crime

3 teen suspects in Kawasaki boy's murder may be tried as adults

20 Comments

Prosecutors at the Yokohama District Court will decide within the next week whether three minors -- arrested for the murder of a 13-year-old boy in Kawasaki, Kanagawa Prefecture, in February -- will be tried as adults.

The latest development comes after the Yokohama Family Court decided on Tuesday to send the three suspects, two boys aged 18 and one boy aged 17, back to prosecutors, Fuji TV reported.

The three were arrested on suspicion of killing Ryota Uemura whose naked body was found on the bank of the Tama River in Kawasaki on Feb 20. One of the 18-year-old boys -- said to be the ringleader -- has told police he killed Uemura with a box cutter that was found near the scene of the crime, while the other two have pleaded not guilty to the murder.

The ringleader said that he killed Uemura because he told others how he had been beaten for refusing to shoplift at the 18-year-old's instructions. Before killing Uemura, the 18-year-old said he also ordered him to swim naked in the river to punish him.

Uemura joined a gang whose members were aged from 12 to 20 last November. Uemura was seriously beaten in mid-January and was rarely seen at school after that.

Police have established from records on Line that the 17-year-old youth contacted Uemura on the night of Feb 19, telling him to come out and meet them. The three suspects were identified through street surveillance camera footage that showed them walking with Uemura toward the spot where he was murdered. Footage showed them walking back without Uemura.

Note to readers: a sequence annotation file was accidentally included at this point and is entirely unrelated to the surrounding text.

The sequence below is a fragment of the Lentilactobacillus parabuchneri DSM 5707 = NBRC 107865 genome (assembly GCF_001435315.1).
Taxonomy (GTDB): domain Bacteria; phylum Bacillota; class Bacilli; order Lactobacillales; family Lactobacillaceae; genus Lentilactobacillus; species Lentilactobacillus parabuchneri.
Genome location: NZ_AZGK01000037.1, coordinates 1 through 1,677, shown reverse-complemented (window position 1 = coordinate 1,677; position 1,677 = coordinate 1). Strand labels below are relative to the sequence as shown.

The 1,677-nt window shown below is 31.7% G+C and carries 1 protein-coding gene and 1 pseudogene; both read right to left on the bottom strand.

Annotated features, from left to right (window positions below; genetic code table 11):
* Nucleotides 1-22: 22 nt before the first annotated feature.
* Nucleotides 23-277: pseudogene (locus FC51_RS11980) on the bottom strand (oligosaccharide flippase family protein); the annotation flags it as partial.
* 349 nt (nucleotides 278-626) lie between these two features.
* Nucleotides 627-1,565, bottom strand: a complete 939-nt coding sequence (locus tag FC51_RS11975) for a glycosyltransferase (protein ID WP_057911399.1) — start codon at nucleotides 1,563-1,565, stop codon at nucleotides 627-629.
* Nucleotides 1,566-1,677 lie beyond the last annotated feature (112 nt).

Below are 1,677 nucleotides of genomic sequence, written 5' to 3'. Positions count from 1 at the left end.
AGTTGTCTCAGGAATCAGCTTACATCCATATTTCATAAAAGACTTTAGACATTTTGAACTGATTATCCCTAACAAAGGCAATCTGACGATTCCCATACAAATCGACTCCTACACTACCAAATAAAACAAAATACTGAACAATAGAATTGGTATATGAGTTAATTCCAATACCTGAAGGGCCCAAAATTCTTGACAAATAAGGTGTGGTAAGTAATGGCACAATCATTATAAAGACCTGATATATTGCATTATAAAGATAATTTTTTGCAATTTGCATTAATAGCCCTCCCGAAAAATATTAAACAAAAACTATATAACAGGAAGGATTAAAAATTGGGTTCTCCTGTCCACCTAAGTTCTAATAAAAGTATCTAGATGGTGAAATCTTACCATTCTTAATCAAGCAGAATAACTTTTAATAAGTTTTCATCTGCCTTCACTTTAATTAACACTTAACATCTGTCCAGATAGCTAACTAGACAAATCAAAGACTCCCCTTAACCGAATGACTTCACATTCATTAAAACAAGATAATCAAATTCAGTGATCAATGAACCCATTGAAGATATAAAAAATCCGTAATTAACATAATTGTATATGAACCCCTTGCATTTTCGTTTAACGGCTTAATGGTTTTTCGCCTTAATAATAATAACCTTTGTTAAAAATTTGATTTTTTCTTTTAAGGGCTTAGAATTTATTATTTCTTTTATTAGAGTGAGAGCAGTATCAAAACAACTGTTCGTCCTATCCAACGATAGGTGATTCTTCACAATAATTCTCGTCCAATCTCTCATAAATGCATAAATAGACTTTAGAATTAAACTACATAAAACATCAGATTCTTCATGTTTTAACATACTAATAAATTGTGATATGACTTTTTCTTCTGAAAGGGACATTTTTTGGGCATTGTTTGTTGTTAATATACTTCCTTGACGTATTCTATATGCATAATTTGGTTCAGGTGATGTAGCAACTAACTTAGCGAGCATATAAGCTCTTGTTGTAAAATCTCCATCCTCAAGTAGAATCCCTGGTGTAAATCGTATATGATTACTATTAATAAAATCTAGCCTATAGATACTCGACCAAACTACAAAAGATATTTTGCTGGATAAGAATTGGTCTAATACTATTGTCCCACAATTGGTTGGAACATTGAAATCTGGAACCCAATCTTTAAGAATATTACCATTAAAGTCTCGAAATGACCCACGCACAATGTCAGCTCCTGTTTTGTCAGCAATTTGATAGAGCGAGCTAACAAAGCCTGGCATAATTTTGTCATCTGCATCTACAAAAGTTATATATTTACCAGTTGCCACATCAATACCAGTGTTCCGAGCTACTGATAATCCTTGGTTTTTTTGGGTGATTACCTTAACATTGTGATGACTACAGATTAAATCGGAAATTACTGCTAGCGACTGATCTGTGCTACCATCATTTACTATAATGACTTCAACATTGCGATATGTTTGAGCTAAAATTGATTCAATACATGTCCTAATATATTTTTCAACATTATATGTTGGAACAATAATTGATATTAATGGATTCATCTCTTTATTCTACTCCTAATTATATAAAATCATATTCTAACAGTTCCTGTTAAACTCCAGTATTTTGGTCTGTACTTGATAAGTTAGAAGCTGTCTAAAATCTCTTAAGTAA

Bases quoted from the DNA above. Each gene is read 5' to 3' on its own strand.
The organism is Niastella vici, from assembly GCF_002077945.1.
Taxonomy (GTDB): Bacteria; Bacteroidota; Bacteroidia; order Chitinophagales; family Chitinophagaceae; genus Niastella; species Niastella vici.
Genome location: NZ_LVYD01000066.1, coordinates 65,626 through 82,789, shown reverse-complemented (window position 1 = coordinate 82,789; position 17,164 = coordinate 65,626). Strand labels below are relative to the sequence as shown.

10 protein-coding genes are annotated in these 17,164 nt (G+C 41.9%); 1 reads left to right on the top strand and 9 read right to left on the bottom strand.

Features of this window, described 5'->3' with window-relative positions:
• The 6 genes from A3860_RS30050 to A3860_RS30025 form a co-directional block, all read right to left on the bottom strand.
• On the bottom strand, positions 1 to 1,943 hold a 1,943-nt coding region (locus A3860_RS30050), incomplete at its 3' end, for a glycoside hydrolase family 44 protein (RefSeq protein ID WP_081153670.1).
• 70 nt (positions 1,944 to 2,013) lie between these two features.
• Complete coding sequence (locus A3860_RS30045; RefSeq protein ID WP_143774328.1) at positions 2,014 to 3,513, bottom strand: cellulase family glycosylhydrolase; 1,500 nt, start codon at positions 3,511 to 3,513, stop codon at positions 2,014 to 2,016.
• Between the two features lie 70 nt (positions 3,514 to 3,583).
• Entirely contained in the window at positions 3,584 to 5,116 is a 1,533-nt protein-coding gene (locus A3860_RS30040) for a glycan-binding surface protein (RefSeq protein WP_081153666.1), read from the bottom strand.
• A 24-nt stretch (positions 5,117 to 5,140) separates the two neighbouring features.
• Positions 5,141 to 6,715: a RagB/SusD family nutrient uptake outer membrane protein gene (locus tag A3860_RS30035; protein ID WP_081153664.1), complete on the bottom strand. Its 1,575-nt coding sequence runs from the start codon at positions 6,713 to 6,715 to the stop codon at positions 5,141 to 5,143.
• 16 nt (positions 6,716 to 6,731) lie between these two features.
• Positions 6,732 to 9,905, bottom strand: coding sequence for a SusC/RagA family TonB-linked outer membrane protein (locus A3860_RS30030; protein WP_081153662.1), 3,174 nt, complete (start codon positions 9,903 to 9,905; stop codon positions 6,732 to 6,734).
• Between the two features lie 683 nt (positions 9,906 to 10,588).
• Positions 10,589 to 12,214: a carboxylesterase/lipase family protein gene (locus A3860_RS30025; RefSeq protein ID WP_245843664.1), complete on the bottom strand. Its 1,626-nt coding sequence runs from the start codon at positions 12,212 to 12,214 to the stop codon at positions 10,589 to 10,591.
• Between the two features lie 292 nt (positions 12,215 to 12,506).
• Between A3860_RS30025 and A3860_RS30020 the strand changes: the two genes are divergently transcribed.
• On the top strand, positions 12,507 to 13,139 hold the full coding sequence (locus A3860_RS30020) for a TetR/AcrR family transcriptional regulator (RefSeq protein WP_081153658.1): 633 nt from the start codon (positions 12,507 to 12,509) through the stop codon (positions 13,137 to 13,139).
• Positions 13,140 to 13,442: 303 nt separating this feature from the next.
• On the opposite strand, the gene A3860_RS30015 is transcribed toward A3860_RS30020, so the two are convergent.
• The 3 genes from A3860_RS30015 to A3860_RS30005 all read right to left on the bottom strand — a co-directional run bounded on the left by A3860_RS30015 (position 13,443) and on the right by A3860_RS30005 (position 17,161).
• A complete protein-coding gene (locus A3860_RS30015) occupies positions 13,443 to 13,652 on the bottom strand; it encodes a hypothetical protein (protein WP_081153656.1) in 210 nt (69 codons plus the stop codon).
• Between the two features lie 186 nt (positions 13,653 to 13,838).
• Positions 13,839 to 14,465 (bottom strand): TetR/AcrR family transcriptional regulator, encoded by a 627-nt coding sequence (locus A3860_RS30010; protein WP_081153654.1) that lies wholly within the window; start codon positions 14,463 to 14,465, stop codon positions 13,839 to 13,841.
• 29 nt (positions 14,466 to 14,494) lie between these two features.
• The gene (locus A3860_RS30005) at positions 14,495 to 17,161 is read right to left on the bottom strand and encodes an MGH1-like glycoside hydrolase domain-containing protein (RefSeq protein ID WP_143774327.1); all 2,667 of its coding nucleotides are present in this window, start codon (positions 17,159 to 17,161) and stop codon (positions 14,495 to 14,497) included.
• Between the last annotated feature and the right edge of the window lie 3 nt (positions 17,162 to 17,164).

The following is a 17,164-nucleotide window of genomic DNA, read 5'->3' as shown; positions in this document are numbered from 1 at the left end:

The suspects burned the victim's clothes and shoes in a public toilet about 800 meters from where the victim's body was found.

One of them said he wanted to intervene when he saw Uemura lying on the ground bleeding, but that the 18-year-old threatened to kill him, too.

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20 Comments
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Bloody right, too. Regardless of what Japanese law may say, you are an adult at 18...

1 ( +4 / -3 )

This ringleader thug needs to be locked away for a long long time and the only way to accomplish that is to try him as an adult. The other two accomplices should also be charged as adults. Wanting to intervene and actually intervening are two separate issues.

2 ( +3 / -1 )

And we'll they should be. Planned murder.

1 ( +2 / -1 )

Juvenile offenses in Japan are heard in a family court and they often get little more than probation or token sentences in juvenile reformatories. If the family court decides the crime is "atrocious" (serious), can grant a public prosecutor's request that the case be transferred to an adult court. An offender there would be liable to adult penalties that include long prison sentences and the death penalty.

3 ( +3 / -0 )

Wait... will or may be tried as adults?

0 ( +0 / -0 )

at minimun the ringleader should be tried as an adult. he is culpable for the murder. but the guy who tried to intervene shouldn't be, IMO. Can you really stop someone who has a knife and threatens to kill you?

4 ( +4 / -0 )

at minimun the ringleader should be tried as an adult. he is culpable for the murder. but the guy who tried to intervene shouldn't be, IMO. Can you really stop someone who has a knife and threatens to kill you?

I think the point is he could just be saying this under advice to get off lightly. The boy could have run off and called the cops / got help, for example.

Furthermore, coercion is generally only a partial defence.

0 ( +1 / -1 )